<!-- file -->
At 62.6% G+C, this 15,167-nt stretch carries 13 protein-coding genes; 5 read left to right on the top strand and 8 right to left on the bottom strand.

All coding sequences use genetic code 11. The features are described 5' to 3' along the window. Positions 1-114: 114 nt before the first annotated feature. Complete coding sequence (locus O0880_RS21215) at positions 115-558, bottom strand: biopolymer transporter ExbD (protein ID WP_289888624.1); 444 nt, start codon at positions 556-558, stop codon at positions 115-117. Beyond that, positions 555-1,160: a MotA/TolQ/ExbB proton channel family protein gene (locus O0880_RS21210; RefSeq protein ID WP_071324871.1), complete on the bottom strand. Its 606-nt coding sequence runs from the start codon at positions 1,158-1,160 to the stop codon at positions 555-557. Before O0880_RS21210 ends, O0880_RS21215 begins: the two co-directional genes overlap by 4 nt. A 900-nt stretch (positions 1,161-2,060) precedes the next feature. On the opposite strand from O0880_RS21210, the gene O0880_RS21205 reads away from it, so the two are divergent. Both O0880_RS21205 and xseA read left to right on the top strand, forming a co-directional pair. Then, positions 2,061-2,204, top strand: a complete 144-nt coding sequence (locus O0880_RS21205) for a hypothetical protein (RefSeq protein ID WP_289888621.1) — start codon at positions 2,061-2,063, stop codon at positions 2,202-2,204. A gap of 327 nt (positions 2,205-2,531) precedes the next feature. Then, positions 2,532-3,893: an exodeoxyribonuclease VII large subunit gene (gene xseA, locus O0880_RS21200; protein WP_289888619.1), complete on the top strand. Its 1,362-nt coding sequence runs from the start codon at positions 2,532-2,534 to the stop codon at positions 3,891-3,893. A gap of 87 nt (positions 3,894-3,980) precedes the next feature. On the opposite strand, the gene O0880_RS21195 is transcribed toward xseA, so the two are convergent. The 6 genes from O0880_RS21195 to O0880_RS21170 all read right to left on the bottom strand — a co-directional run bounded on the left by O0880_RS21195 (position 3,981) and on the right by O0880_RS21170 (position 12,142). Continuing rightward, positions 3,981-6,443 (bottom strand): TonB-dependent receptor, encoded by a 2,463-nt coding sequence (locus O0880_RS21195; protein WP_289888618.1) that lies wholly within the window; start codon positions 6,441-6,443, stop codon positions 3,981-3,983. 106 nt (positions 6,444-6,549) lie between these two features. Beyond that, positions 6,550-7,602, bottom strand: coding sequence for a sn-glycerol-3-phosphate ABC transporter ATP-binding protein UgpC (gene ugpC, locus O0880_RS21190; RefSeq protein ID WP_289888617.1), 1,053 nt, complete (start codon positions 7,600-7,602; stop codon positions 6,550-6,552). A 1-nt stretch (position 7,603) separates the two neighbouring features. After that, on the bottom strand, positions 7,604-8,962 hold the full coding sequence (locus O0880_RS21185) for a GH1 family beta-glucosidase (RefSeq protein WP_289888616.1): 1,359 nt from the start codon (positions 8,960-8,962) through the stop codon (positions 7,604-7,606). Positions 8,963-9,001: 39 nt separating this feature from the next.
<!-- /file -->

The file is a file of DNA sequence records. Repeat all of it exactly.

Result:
At 62.6% G+C, this 15,167-nt stretch carries 13 protein-coding genes; 5 read left to right on the top strand and 8 right to left on the bottom strand.

All coding sequences use genetic code 11. The features are described 5' to 3' along the window. Positions 1-114: 114 nt before the first annotated feature. Complete coding sequence (locus O0880_RS21215) at positions 115-558, bottom strand: biopolymer transporter ExbD (protein ID WP_289888624.1); 444 nt, start codon at positions 556-558, stop codon at positions 115-117. Beyond that, positions 555-1,160: a MotA/TolQ/ExbB proton channel family protein gene (locus O0880_RS21210; RefSeq protein ID WP_071324871.1), complete on the bottom strand. Its 606-nt coding sequence runs from the start codon at positions 1,158-1,160 to the stop codon at positions 555-557. Before O0880_RS21210 ends, O0880_RS21215 begins: the two co-directional genes overlap by 4 nt. A 900-nt stretch (positions 1,161-2,060) precedes the next feature. On the opposite strand from O0880_RS21210, the gene O0880_RS21205 reads away from it, so the two are divergent. Both O0880_RS21205 and xseA read left to right on the top strand, forming a co-directional pair. Then, positions 2,061-2,204, top strand: a complete 144-nt coding sequence (locus O0880_RS21205) for a hypothetical protein (RefSeq protein ID WP_289888621.1) — start codon at positions 2,061-2,063, stop codon at positions 2,202-2,204. A gap of 327 nt (positions 2,205-2,531) precedes the next feature. Then, positions 2,532-3,893: an exodeoxyribonuclease VII large subunit gene (gene xseA, locus O0880_RS21200; protein WP_289888619.1), complete on the top strand. Its 1,362-nt coding sequence runs from the start codon at positions 2,532-2,534 to the stop codon at positions 3,891-3,893. A gap of 87 nt (positions 3,894-3,980) precedes the next feature. On the opposite strand, the gene O0880_RS21195 is transcribed toward xseA, so the two are convergent. The 6 genes from O0880_RS21195 to O0880_RS21170 all read right to left on the bottom strand — a co-directional run bounded on the left by O0880_RS21195 (position 3,981) and on the right by O0880_RS21170 (position 12,142). Continuing rightward, positions 3,981-6,443 (bottom strand): TonB-dependent receptor, encoded by a 2,463-nt coding sequence (locus O0880_RS21195; protein WP_289888618.1) that lies wholly within the window; start codon positions 6,441-6,443, stop codon positions 3,981-3,983. 106 nt (positions 6,444-6,549) lie between these two features. Beyond that, positions 6,550-7,602, bottom strand: coding sequence for a sn-glycerol-3-phosphate ABC transporter ATP-binding protein UgpC (gene ugpC, locus O0880_RS21190; RefSeq protein ID WP_289888617.1), 1,053 nt, complete (start codon positions 7,600-7,602; stop codon positions 6,550-6,552). A 1-nt stretch (position 7,603) separates the two neighbouring features. After that, on the bottom strand, positions 7,604-8,962 hold the full coding sequence (locus O0880_RS21185) for a GH1 family beta-glucosidase (RefSeq protein WP_289888616.1): 1,359 nt from the start codon (positions 8,960-8,962) through the stop codon (positions 7,604-7,606). Positions 8,963-9,001: 39 nt separating this feature from the next.